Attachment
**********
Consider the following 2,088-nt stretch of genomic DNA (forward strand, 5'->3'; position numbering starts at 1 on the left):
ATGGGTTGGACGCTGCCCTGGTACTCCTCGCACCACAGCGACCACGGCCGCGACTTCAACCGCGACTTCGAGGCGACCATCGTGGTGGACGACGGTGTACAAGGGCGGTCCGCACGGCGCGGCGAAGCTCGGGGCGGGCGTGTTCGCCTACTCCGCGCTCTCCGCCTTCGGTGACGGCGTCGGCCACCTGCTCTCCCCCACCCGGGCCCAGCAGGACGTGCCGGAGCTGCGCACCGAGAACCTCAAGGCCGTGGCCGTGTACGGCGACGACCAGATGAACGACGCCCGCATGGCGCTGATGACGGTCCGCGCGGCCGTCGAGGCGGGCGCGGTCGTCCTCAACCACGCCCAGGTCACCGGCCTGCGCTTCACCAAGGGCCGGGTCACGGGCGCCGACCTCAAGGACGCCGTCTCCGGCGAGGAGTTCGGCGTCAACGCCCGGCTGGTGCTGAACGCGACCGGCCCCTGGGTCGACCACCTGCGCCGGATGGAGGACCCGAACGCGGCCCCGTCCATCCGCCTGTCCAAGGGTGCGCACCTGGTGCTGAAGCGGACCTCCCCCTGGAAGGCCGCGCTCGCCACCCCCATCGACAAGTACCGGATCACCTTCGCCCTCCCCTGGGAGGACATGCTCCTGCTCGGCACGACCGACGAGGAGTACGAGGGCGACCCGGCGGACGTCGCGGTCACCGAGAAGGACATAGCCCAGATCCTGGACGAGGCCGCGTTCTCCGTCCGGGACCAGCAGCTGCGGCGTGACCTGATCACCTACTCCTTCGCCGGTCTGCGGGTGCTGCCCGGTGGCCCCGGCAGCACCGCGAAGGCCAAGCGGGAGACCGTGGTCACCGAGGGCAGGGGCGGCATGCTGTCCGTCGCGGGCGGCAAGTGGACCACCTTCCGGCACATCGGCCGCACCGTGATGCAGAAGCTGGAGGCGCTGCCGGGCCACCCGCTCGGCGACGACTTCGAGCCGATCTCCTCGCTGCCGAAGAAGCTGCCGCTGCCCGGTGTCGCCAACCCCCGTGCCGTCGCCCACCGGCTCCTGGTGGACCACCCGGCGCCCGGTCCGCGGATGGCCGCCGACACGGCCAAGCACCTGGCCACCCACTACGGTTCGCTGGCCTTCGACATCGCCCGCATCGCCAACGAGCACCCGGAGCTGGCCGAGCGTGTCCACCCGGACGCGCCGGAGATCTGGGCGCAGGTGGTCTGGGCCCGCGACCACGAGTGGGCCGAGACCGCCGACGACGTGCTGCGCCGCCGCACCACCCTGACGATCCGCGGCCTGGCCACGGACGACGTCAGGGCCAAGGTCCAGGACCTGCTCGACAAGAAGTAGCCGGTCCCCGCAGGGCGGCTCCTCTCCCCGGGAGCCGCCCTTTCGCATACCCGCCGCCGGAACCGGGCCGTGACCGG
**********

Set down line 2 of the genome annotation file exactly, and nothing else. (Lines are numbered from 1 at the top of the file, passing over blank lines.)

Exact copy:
ATGGGTTGGACGCTGCCCTGGTACTCCTCGCACCACAGCGACCACGGCCGCGACTTCAACCGCGACTTCGAGGCGACCATCGTGGTGGACGACGGTGTACAAGGGCGGTCCGCACGGCGCGGCGAAGCTCGGGGCGGGCGTGTTCGCCTACTCCGCGCTCTCCGCCTTCGGTGACGGCGTCGGCCACCTGCTCTCCCCCACCCGGGCCCAGCAGGACGTGCCGGAGCTGCGCACCGAGAACCTCAAGGCCGTGGCCGTGTACGGCGACGACCAGATGAACGACGCCCGCATGGCGCTGATGACGGTCCGCGCGGCCGTCGAGGCGGGCGCGGTCGTCCTCAACCACGCCCAGGTCACCGGCCTGCGCTTCACCAAGGGCCGGGTCACGGGCGCCGACCTCAAGGACGCCGTCTCCGGCGAGGAGTTCGGCGTCAACGCCCGGCTGGTGCTGAACGCGACCGGCCCCTGGGTCGACCACCTGCGCCGGATGGAGGACCCGAACGCGGCCCCGTCCATCCGCCTGTCCAAGGGTGCGCACCTGGTGCTGAAGCGGACCTCCCCCTGGAAGGCCGCGCTCGCCACCCCCATCGACAAGTACCGGATCACCTTCGCCCTCCCCTGGGAGGACATGCTCCTGCTCGGCACGACCGACGAGGAGTACGAGGGCGACCCGGCGGACGTCGCGGTCACCGAGAAGGACATAGCCCAGATCCTGGACGAGGCCGCGTTCTCCGTCCGGGACCAGCAGCTGCGGCGTGACCTGATCACCTACTCCTTCGCCGGTCTGCGGGTGCTGCCCGGTGGCCCCGGCAGCACCGCGAAGGCCAAGCGGGAGACCGTGGTCACCGAGGGCAGGGGCGGCATGCTGTCCGTCGCGGGCGGCAAGTGGACCACCTTCCGGCACATCGGCCGCACCGTGATGCAGAAGCTGGAGGCGCTGCCGGGCCACCCGCTCGGCGACGACTTCGAGCCGATCTCCTCGCTGCCGAAGAAGCTGCCGCTGCCCGGTGTCGCCAACCCCCGTGCCGTCGCCCACCGGCTCCTGGTGGACCACCCGGCGCCCGGTCCGCGGATGGCCGCCGACACGGCCAAGCACCTGGCCACCCACTACGGTTCGCTGGCCTTCGACATCGCCCGCATCGCCAACGAGCACCCGGAGCTGGCCGAGCGTGTCCACCCGGACGCGCCGGAGATCTGGGCGCAGGTGGTCTGGGCCCGCGACCACGAGTGGGCCGAGACCGCCGACGACGTGCTGCGCCGCCGCACCACCCTGACGATCCGCGGCCTGGCCACGGACGACGTCAGGGCCAAGGTCCAGGACCTGCTCGACAAGAAGTAGCCGGTCCCCGCAGGGCGGCTCCTCTCCCCGGGAGCCGCCCTTTCGCATACCCGCCGCCGGAACCGGGCCGTGACCGG